It limits the amount of protein to that necessary for the constitution of the muscles, the reconstruction of damaged tissues and the processing of vital proteins (hormones, enzymes, immunoproteins). It is, therefore, necessary that the proteins are of first quality and that is why we prefer the animal proteins, better used by our organism compared to the vegetable proteins. Proteins are found in animal products such as meat, fish, eggs and milk and dairy products, and in plant products such as grains, legumes, and dried fruit. Protein restriction is different depending on the severity of renal failure.
Consider that the daily intake in a habitual diet is around 1.2-1.5 grams and more protein per pound of weight and that the income of at least 0.75 grams for normal growth is considered essential. In the early stages a modest restriction is recommended, 1-0.8 grams, then as the renal failure becomes more severe, the protein restriction becomes more important, up to 0.6 grams and in some diets even 0.3 with of amino acid supplements.
It is therefore advisable to adjust the protein intake with the diet for several reasons:
- Relieves symptoms related to hyper azotemia (increased levels of nitrogen in the blood), such as nausea, vomiting, loss of appetite and physical tiredness.
- Slows the loss of renal function
- Reduces the accumulation of phosphorus (implicated in the pathogenesis of uremic osteodystrophy)
- Helps to prevent metabolic acidosis (reduction of the pH in the blood)
- Participates in the maintenance of a satisfactory nutritional status.
In patients with very advanced renal insufficiency, in a low protein diet, one can associate the use of protein products (without proteins), such as pasta, bread, rusks, biscuits, milk. This allows reducing the sense of hunger, introducing greater quantities of food, without increasing the load of proteins and to use food of animal origin as a protein source.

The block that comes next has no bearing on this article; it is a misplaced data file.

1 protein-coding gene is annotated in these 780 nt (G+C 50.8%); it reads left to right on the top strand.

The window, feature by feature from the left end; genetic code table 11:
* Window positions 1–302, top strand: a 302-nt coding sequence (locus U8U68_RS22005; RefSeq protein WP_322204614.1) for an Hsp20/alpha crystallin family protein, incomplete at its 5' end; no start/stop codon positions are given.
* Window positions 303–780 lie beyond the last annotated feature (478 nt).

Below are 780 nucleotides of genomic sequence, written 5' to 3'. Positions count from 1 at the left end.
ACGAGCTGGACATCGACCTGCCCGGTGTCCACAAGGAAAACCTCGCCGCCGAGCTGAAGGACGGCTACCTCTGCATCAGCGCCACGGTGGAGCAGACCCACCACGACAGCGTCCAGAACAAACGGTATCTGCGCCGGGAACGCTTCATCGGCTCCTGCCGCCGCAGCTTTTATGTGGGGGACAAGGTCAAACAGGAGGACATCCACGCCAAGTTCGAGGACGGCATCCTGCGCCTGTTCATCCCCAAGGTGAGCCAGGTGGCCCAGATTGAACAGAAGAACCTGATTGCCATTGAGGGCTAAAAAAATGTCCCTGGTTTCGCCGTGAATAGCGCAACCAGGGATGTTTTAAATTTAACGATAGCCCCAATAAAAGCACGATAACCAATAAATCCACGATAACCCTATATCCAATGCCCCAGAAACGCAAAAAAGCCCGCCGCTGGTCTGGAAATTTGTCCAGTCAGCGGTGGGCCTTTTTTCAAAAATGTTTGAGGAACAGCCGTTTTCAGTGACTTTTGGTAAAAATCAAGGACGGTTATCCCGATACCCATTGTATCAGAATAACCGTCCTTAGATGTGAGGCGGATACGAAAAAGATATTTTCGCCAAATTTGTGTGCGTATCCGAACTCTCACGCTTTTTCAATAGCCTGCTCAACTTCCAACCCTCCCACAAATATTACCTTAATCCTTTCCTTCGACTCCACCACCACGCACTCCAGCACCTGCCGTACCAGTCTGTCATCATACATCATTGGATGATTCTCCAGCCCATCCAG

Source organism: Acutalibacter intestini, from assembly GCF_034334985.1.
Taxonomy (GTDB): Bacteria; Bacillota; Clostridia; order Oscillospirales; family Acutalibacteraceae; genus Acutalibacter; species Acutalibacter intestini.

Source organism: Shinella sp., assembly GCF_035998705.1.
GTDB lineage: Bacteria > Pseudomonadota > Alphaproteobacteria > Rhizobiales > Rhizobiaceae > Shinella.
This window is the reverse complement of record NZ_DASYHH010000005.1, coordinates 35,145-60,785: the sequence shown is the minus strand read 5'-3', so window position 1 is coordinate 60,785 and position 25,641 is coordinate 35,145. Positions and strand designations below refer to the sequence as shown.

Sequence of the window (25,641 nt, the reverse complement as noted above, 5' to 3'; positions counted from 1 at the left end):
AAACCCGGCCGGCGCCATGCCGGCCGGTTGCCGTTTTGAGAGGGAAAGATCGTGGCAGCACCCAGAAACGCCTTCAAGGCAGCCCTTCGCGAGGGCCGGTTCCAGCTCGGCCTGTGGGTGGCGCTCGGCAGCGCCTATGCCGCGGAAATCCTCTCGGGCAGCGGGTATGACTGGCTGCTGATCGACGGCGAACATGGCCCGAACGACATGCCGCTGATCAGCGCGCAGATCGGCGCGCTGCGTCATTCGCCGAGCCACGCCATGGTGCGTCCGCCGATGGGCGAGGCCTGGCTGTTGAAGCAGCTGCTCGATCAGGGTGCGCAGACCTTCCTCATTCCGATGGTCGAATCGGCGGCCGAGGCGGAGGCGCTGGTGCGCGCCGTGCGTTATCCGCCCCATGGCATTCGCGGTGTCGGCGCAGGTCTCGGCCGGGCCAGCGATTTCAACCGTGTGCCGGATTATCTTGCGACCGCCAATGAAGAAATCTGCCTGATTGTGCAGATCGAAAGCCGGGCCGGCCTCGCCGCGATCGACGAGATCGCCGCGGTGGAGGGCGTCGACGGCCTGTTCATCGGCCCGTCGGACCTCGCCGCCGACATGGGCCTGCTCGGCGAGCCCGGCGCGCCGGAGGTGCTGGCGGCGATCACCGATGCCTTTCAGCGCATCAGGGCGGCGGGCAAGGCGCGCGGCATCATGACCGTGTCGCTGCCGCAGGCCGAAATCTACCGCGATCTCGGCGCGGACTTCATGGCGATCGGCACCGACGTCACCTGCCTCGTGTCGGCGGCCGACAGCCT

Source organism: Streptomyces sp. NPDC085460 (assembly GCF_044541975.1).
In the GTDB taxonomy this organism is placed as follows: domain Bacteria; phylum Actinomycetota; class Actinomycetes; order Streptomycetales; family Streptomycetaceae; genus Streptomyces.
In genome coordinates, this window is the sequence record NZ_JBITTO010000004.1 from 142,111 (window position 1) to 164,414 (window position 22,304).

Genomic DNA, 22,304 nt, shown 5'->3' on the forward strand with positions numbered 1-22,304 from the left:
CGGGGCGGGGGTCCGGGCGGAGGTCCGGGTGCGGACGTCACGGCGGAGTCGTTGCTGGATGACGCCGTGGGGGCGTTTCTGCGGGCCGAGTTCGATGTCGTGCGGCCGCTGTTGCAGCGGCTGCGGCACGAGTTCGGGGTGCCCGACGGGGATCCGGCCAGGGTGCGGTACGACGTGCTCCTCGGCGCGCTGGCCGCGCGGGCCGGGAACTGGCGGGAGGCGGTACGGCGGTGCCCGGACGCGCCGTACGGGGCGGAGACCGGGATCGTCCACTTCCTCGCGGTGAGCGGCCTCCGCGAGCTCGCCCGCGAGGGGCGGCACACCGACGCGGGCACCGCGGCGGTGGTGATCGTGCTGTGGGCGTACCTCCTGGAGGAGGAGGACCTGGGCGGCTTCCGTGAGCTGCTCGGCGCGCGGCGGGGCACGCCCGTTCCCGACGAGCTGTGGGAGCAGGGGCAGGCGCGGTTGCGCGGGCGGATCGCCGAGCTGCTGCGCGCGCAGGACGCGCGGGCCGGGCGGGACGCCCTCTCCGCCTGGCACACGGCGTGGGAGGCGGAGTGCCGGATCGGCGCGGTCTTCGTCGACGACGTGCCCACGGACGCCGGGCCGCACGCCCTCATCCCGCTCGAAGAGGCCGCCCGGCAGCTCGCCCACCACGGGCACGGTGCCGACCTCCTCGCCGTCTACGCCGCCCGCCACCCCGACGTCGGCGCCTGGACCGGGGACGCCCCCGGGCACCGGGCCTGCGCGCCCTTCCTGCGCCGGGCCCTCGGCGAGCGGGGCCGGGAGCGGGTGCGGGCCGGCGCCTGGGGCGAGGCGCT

Modern studies have documented that a good nutritional condition of the patient with chronic renal failure reduces the risk of mortality and increases the quality of life. Therefore, most doctors, including us, have abandoned excessively restrictive diets, which can lead to undernutrition.
The diet also controls the intake of potassium. The kidney plays an essential role in regulating the concentration of potassium in the blood, controlling its elimination. In chronic renal failure, especially in the more advanced stage, this capacity is reduced, so potassium tends to accumulate in the blood. Since potassium controls the ability to contract muscles, including the cardiac one, the increase in potassium (hyperkalemia) can cause alterations of the cardiac rhythm (arrhythmias), of the different entity, until the cardiac arrest.
We, therefore, understand that it is very important to avoid or in any case reduce the ingestion of foods with a high content of potassium. But which foods contain potassium?
All foods, especially fruits and vegetables, contain potassium, but very rich are all dried and dried fruit, legumes both fresh and dried, potatoes, black olives, broccoli, artichoke spinach, cauliflower, sprouts, mushrooms, bananas apricots, avocado, banana, coconut, kiwi, melon.
We recommend to cook the vegetables in abundant quantities of water, to drain it well and to repeat the operation a second time; this allows to eliminate a greater quantity of potassium.
To avoid the risk of hyperkalemia a drug can be used, a resin that binds to potassium and reduces its absorption in the intestine. Hyperpotassemia is often associated with a situation of metabolic acidosis (accumulation of acids in the blood). If this alteration is found at laboratory tests, it is important to take sodium bicarbonate.
The hypoproteic diet also reduces the intake of phosphorus. Calcium and phosphorus are two minerals of fundamental importance for the human organism; maintaining their bone health depends on their balance. In the most advanced phase of chronic renal failure there is a reduced renal elimination of phosphorus but also a reduced production of vitamin D (responsible for low levels of calcium in the blood), therefore we see an imbalance between these two minerals, (ie calcium it is low and the phosphorus is high).